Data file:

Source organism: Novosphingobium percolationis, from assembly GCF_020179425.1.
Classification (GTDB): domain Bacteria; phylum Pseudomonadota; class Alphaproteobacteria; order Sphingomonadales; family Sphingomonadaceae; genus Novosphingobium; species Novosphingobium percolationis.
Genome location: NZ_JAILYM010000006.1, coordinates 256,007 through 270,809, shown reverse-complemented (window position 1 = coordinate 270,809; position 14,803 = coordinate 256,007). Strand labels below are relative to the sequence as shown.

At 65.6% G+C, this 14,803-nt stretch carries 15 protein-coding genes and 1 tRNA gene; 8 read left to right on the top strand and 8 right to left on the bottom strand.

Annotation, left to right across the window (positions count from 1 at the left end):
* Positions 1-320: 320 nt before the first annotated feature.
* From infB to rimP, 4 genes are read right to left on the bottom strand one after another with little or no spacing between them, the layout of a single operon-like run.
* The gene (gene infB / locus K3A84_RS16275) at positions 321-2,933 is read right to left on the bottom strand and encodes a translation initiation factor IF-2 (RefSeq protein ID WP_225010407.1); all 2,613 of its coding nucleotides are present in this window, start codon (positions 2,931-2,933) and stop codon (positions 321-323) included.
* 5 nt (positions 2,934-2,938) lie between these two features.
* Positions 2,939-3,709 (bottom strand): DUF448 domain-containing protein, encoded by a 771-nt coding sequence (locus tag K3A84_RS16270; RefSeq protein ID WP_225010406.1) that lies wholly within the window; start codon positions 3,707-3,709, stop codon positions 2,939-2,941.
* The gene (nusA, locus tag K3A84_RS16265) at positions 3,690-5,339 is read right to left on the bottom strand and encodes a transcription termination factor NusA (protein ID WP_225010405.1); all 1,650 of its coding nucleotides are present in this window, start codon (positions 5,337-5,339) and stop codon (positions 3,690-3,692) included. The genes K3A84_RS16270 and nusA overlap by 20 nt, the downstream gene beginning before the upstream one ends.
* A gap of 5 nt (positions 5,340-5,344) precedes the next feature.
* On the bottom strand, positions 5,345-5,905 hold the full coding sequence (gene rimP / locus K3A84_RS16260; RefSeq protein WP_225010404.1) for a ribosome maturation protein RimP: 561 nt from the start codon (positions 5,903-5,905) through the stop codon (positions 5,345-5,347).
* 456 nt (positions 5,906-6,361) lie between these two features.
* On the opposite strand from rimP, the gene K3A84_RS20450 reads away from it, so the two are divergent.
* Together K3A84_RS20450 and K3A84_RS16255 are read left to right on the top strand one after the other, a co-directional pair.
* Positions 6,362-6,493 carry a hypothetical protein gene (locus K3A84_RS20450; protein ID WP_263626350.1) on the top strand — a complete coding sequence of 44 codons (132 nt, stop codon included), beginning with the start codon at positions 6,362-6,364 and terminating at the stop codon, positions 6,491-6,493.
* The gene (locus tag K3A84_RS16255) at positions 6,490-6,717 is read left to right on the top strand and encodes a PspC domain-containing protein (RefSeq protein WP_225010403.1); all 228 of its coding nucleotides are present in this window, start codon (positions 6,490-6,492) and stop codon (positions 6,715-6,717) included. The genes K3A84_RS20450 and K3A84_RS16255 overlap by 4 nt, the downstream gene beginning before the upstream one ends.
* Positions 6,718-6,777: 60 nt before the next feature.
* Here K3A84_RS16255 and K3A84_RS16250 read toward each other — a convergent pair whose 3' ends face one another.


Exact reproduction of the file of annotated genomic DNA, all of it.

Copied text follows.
Source organism: Novosphingobium percolationis, from assembly GCF_020179425.1.
Classification (GTDB): domain Bacteria; phylum Pseudomonadota; class Alphaproteobacteria; order Sphingomonadales; family Sphingomonadaceae; genus Novosphingobium; species Novosphingobium percolationis.
Genome location: NZ_JAILYM010000006.1, coordinates 256,007 through 270,809, shown reverse-complemented (window position 1 = coordinate 270,809; position 14,803 = coordinate 256,007). Strand labels below are relative to the sequence as shown.

At 65.6% G+C, this 14,803-nt stretch carries 15 protein-coding genes and 1 tRNA gene; 8 read left to right on the top strand and 8 right to left on the bottom strand.

Annotation, left to right across the window (positions count from 1 at the left end):
* Positions 1-320: 320 nt before the first annotated feature.
* From infB to rimP, 4 genes are read right to left on the bottom strand one after another with little or no spacing between them, the layout of a single operon-like run.
* The gene (gene infB / locus K3A84_RS16275) at positions 321-2,933 is read right to left on the bottom strand and encodes a translation initiation factor IF-2 (RefSeq protein ID WP_225010407.1); all 2,613 of its coding nucleotides are present in this window, start codon (positions 2,931-2,933) and stop codon (positions 321-323) included.
* 5 nt (positions 2,934-2,938) lie between these two features.
* Positions 2,939-3,709 (bottom strand): DUF448 domain-containing protein, encoded by a 771-nt coding sequence (locus tag K3A84_RS16270; RefSeq protein ID WP_225010406.1) that lies wholly within the window; start codon positions 3,707-3,709, stop codon positions 2,939-2,941.
* The gene (nusA, locus tag K3A84_RS16265) at positions 3,690-5,339 is read right to left on the bottom strand and encodes a transcription termination factor NusA (protein ID WP_225010405.1); all 1,650 of its coding nucleotides are present in this window, start codon (positions 5,337-5,339) and stop codon (positions 3,690-3,692) included. The genes K3A84_RS16270 and nusA overlap by 20 nt, the downstream gene beginning before the upstream one ends.
* A gap of 5 nt (positions 5,340-5,344) precedes the next feature.
* On the bottom strand, positions 5,345-5,905 hold the full coding sequence (gene rimP / locus K3A84_RS16260; RefSeq protein WP_225010404.1) for a ribosome maturation protein RimP: 561 nt from the start codon (positions 5,903-5,905) through the stop codon (positions 5,345-5,347).
* 456 nt (positions 5,906-6,361) lie between these two features.
* On the opposite strand from rimP, the gene K3A84_RS20450 reads away from it, so the two are divergent.
* Together K3A84_RS20450 and K3A84_RS16255 are read left to right on the top strand one after the other, a co-directional pair.
* Positions 6,362-6,493 carry a hypothetical protein gene (locus K3A84_RS20450; protein ID WP_263626350.1) on the top strand — a complete coding sequence of 44 codons (132 nt, stop codon included), beginning with the start codon at positions 6,362-6,364 and terminating at the stop codon, positions 6,491-6,493.
* The gene (locus tag K3A84_RS16255) at positions 6,490-6,717 is read left to right on the top strand and encodes a PspC domain-containing protein (RefSeq protein WP_225010403.1); all 228 of its coding nucleotides are present in this window, start codon (positions 6,490-6,492) and stop codon (positions 6,715-6,717) included. The genes K3A84_RS20450 and K3A84_RS16255 overlap by 4 nt, the downstream gene beginning before the upstream one ends.
* Positions 6,718-6,777: 60 nt before the next feature.
* Here K3A84_RS16255 and K3A84_RS16250 read toward each other — a convergent pair whose 3' ends face one another.